Ionic liquids as reaction media for homogeneous derivatization of cellulose turn out to be efficient enough to possibly compete with today’s heterogeneous reaction routes. With optimization of reaction conditions the possibilities to control DS and possibly even substitution pattern opens up for production of new materials based on cellulose. One of the most important cellulose derivatives is still the cellulose acetate. Acetylation of cellulose can be performed using the ionic liquid not only as a solvent but as the actual reagent [140]. This was first discovered as an unexpected side reaction when in fact the goal was to react cellulose with acid chlorides, trityl chlorides and tosyl chlorides. The resulting polymer was acetylated, meaning that parts of the solvent, in this case the acetate anions of the ionic liquid EMIMAc, are consumed. In large scale applications this might turn out to be a serious problem, since recycling of the solvent requires that it does not degrade or react during the process. Not only will the recycling be more complicated due to side products, it will also be incomplete and in large scale application recycling of the solvent is necessary for both economic and environmental sustainability [141].

Mixed solvent systems provide further possibilities in cellulose processing. Adding a co-solvent might serve as a means to lower the viscosity of the solution and thereby facilitate fast dissolution rate and overall ease of handling. Mixtures of ionic liquids and organic solvents includes BMIMCl in 1,3-dimethyl-2-imidazolidinone (DMI) that, thanks to its low viscosity allows for efficient mixing and no agglomeration. This system is claimed to dissolve 10 % cellulose (Avicel) within a few minutes at 100 °C. This behavior is explained by the fact that only a fraction of IL in the proper molecular solvent may shift the solvatochromic Kamlet Taft parameters α, β and π* to the point where cellulose is dissolved [142]. Remsing and co-workers studied the molecular interactions of BMIMCl in water and DMSO, respectively, and found that while water completely solvates the ions already at low concentrations high density clusters of ionic liquid were found even at concentrations as low as 10 %. The poor interaction between ions and DMSO thereby showed suggests that DMSO could be used as a rather inert co-solvent, leaving the ionic liquid intact to act as solvent [143].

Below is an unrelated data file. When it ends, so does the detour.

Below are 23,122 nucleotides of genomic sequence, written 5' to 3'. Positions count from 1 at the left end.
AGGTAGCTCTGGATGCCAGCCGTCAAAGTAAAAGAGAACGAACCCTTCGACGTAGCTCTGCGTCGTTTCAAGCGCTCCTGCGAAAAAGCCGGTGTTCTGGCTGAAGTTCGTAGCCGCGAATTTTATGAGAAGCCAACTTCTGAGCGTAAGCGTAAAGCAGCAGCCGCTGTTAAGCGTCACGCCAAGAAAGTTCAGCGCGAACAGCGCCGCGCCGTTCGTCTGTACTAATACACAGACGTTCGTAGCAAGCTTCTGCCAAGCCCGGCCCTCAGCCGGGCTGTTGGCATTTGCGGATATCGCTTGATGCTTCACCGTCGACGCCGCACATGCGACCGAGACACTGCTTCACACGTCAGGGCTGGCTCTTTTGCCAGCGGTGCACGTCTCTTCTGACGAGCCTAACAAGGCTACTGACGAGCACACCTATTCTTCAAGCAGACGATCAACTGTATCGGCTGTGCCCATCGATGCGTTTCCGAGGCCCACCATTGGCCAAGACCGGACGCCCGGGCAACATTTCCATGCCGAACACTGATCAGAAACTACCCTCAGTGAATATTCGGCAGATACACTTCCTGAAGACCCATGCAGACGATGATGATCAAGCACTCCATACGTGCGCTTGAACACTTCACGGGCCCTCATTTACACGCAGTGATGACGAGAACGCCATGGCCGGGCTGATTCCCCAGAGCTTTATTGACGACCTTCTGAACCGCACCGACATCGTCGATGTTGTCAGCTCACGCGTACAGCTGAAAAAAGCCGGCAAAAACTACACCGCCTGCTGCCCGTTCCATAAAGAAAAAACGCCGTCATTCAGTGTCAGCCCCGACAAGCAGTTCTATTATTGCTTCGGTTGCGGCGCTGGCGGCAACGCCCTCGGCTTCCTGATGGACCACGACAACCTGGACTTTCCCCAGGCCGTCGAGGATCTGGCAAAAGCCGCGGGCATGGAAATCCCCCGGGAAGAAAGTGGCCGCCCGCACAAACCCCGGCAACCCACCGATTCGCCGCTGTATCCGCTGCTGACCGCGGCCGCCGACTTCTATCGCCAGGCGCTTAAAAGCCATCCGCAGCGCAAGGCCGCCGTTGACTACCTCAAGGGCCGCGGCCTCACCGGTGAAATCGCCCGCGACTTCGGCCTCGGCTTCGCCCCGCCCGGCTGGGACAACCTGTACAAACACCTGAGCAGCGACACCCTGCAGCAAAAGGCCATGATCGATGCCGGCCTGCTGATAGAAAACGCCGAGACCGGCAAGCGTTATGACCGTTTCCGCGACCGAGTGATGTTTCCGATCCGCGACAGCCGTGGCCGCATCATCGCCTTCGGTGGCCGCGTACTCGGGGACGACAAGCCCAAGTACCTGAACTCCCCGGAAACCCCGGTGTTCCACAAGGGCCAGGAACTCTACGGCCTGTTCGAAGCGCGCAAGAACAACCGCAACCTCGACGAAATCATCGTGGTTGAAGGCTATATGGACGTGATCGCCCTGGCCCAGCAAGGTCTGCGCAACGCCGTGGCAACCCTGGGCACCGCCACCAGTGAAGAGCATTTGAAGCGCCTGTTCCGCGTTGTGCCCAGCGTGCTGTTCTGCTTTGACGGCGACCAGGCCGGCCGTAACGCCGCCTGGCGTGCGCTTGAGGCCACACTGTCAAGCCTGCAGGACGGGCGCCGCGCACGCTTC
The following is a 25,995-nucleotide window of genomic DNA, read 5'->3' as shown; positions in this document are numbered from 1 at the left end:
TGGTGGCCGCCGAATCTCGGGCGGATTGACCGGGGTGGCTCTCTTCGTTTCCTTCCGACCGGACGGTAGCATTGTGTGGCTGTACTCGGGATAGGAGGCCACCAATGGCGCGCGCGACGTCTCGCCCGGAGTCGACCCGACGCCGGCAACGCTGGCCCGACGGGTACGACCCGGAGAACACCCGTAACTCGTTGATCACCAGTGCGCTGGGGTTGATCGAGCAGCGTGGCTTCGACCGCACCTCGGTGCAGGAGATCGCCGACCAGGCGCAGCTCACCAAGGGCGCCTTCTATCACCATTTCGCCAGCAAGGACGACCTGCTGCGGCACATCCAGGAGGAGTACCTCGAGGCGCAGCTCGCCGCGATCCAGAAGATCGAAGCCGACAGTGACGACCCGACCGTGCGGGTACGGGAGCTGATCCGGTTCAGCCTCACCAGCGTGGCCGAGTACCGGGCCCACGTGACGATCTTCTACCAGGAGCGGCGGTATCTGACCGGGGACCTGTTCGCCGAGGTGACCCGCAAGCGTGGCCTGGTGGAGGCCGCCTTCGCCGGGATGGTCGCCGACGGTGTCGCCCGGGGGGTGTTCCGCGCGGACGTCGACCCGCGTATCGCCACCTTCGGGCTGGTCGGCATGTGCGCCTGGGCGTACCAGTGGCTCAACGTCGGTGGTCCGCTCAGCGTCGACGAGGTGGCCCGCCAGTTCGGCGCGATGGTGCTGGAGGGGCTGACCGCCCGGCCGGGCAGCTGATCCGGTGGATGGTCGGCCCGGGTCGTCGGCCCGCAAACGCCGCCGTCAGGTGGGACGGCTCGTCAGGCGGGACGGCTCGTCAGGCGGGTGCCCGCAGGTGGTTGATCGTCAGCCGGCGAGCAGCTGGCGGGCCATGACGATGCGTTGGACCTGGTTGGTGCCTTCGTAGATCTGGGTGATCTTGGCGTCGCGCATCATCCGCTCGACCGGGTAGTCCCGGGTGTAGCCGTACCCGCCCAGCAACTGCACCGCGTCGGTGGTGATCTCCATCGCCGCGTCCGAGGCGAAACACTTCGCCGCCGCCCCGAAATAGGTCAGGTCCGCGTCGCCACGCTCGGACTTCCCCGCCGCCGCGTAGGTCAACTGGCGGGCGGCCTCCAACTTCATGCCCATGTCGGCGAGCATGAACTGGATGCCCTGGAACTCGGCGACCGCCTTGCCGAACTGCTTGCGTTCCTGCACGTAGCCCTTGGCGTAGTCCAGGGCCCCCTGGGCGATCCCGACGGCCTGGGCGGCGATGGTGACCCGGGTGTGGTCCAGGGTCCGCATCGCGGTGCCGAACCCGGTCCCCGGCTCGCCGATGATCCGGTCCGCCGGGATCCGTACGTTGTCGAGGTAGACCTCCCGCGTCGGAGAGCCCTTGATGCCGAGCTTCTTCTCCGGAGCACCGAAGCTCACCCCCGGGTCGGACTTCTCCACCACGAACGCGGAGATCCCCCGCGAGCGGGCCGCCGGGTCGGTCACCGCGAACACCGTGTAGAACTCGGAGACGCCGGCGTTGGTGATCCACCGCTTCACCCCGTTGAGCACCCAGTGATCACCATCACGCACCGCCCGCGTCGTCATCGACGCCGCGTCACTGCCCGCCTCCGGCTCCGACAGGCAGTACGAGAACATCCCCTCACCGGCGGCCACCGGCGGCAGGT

Recently an interest in so called switchable or distillable ionic liquids has risen. One important reason for this is the need to recycle and also purify the ionic liquid after use. By reintroducing molecular traits of the ionic liquid, i.e. turning it into a molecular solvent (mixture), it may be possible to distill the components and thereby achieve high purities. Thermal instability of the solvent may actually have a profound impact on the choice of recycling techniques. The possibility of irreversible decomposition of the ionic liquid must be taken into account, and there are several routes by which the e.g. the imidazolium cation can decompose [144]. This concept may contradict the often assumed statements that ionic liquids in general are both non-volatile and thermally stable. Imidazolium based ionic liquids are known to decompose under temperatures exceeding 200 °C and reduced pressure. EMIMCl shows fragmentation into 1-methylimidazole, 1-ethylimidazole, chloromethane and chloroethane [145]. The fragments obtained by thermolysis can be further distilled and separated for later use as starting materials in a reaction to regenerate the original ionic liquid [146]. Problems arise when the thermal decomposition occurs unexpected or via unknown routes. Recent investigations have shown that common ionic liquids such as EMIMCl and BMIMCl start to degrade already at temperatures around 120 °C [144]. The free acids resulting from the decomposition may cause problems in carbohydrate processing, since depolymerization can be expected.